|Posted on Monday, May 17, 2004|
We Mean Business. Illinois Business.
Medical malpractice crisis drives a dozen insurance carriers out of Illinois
The governor, Illinois trial lawyers and victims' rights groups all point to the insurance industry as the primary cause for Illinois' medical malpractice insurance crisis.
Dr. Harold Jensen disagrees. He is chairman of nonprofit Illinois State Medical Inter-insurance Exchange, the largest provider of medical malpractice insurance in the state.
Mutually owned by more than 8,000 Illinois physicians, ISMIE provides malpractice insurance to more than one-half of the state's doctors.
The crisis has driven 12 other carriers out of the state since 2001. Only five remain.
Victims and Families United - a local nonprofit organization created in February to weigh in on the malpractice debate - points to the fact that the current crisis is not the first.
ISMIE was born out of a related medical provider insurance crisis of the early and mid-1970s. Another similar crisis occurred in the 1980s, according to Doug Wojcieszak, spokesman for VFU.
In the 1990s, when the stock market was booming, he said, malpractice insurers flocked here, trying to write every policy they could, banging on doors and knocking each other down on price.
"They just wanted any premium dollars to invest those dollars in the stock market," Wojcieszak said. "When everything was going great and the stock market was up, that was fine. But once that all went bust, a lot of the (insurance) companies didn't have the wherewithal to stay in the market, and they had to back out. That was when premiums went through the roof."
Jensen says that assessment is inaccurate.
"Our company's reserves are invested 97 percent in bonds and 3 percent in stocks," he said. "There was a slight loss because that 3 percent collapsed. The bond market went down a little bit, too. We lost some $3 million on bonds in 2003. But to put it in perspective, we lost $115 million from (med mal) verdicts."
The huge increase in number of verdicts and in settlement amounts, Jensen said, impacted the reserves and the surplus. "In 2002, our three sets of actuaries said, 'You can expect $80 million in losses this year, therefore you must pitch your premium at this level.' The number they predicted for 2002 was $115 million off."
To stop this downward spiral, insurers raise rates to fund their reserves, Jensen said.
Michael Schostok, president of the Illinois Trial Lawyers Association, said lack of competition is the problem - and ISMIE is responsible for that.
"There is certain underwriting data ISMIE has and claims is proprietary and on file with the Illinois Department of Insurance, and no other insurance company can gain access to it," Schostok said.
But more importantly, he said, having access to alleged proprietary information allows other insurance companies to correctly price their product - as opposed to undercutting the market - lowering the price of the premiums unreasonably.
"That's one of the reasons some of these companies have left," Schostok said. "They didn't have enough knowledge to adequately price their product."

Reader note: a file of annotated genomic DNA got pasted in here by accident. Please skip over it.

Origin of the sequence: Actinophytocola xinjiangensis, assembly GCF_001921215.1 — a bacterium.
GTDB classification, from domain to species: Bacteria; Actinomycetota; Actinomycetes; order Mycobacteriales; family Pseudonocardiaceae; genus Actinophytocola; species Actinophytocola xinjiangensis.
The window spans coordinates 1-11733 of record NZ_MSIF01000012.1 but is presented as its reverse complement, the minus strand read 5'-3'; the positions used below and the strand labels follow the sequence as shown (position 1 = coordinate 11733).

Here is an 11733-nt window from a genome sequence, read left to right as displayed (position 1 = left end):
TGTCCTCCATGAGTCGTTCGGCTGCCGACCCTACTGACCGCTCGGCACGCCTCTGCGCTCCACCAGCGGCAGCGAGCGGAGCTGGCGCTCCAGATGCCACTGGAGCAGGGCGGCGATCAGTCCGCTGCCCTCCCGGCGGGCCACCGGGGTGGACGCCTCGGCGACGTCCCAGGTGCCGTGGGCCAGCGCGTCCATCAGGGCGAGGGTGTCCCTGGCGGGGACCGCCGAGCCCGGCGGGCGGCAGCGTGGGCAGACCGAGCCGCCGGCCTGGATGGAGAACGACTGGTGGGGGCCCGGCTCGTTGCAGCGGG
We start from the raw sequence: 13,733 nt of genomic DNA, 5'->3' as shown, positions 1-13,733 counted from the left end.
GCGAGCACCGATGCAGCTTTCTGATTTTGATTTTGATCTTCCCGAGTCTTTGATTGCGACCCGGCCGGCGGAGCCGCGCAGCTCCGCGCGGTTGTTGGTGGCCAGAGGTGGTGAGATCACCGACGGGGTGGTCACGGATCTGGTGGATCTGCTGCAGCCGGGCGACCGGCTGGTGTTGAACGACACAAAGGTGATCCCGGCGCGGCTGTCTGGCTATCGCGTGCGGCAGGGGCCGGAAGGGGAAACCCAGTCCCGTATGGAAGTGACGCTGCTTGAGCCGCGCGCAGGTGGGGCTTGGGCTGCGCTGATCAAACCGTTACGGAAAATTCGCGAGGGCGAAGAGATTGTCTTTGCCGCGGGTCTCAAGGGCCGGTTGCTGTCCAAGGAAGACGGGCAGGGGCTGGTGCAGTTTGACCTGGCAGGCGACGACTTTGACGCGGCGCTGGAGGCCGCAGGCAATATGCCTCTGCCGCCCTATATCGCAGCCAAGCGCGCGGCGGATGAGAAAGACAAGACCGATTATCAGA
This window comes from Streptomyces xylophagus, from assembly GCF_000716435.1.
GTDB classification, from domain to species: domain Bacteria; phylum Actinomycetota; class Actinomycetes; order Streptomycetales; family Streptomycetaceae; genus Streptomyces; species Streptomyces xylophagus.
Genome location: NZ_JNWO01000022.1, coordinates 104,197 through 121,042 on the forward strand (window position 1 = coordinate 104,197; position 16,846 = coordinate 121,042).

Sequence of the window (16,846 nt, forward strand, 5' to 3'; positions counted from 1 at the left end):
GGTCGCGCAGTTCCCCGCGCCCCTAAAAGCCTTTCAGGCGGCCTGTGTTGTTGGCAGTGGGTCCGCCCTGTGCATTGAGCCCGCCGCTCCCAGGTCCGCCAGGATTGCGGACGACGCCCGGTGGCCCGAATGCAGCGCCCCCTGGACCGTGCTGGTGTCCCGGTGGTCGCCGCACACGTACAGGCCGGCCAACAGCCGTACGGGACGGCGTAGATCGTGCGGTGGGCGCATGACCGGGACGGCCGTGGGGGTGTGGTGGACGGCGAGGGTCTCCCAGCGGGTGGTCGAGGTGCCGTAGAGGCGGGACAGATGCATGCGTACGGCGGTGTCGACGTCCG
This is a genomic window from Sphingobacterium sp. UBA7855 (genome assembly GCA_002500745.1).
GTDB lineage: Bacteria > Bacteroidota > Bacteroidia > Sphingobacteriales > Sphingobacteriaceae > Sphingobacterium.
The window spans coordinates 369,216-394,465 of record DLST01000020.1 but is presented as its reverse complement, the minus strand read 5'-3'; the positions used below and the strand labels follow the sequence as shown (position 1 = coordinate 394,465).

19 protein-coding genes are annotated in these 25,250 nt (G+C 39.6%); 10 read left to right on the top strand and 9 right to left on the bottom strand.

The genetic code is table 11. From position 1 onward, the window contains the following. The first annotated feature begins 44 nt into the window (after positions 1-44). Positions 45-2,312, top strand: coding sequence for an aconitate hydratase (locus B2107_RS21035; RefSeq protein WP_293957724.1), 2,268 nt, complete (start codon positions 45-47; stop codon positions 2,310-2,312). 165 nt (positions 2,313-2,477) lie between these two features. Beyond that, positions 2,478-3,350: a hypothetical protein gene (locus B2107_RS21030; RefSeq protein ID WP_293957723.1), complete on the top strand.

Jensen disagrees that ISMIE is at fault.
"The lack of competition we face is because the environment is so bad that companies have left or gone bankrupt," he said. "In 2001, we had 16 insurance companies in business in the line of writing general malpractice, and we lost five that year. It would be suicide for a company to release its proprietary information."
ISMIE has spent 27 years acquiring knowledge of medical malpractice statistics in Illinois, Jensen said.
"For us to just give it away as they came in the door would in the long run destroy us or make us just a marginal player," he said.
Schostok said there should also be a reduction of medical malpractice liability premium rating categories according to physician type.
"ISMIE has 13 different rating categories," he said. "We're proposing to insurance experts a mandatory compression of those ratings categories to no more than eight."
Compressing the rating categories, Schostok said, would immediately lower the premiums of the highest-risk specialties by anywhere from 25 percent to 40 percent.
"Physicians who are in the high-demand areas such as the Metro East, Southern Illinois and Will County could stay and continue to practice there because their premiums would be significantly lower," he said. "The increased cost would be spread among the other physicians insured in the state, which vastly outnumber those in high-risk specialties."
Schostok said as an example, a physician paying $180,000 annually could likely see that premium reduced to $120,000 or $130,000 instantaneously.
"The other physicians in the state might be charged $500 to $1,000 more, spreading that risk among a greater number of physicians," he added. "It's been done in other states. It can provide immediate relief and relief that would last a lot longer than just this one cycle. Of course, ISMIE's dead set against it."
Jensen said this is just a bad idea.
"ISMIE was set up by physicians for physicians, and fairness underlies everything we do," he said. "For us to revert and say, 'I know there's a problem out there and the neurosurgeons and the obstetricians are paying way too much; therefore, you guys ought to cough up some more money so that they can pay less' is not going to fly and it's wrong. It's basically a flawed concept."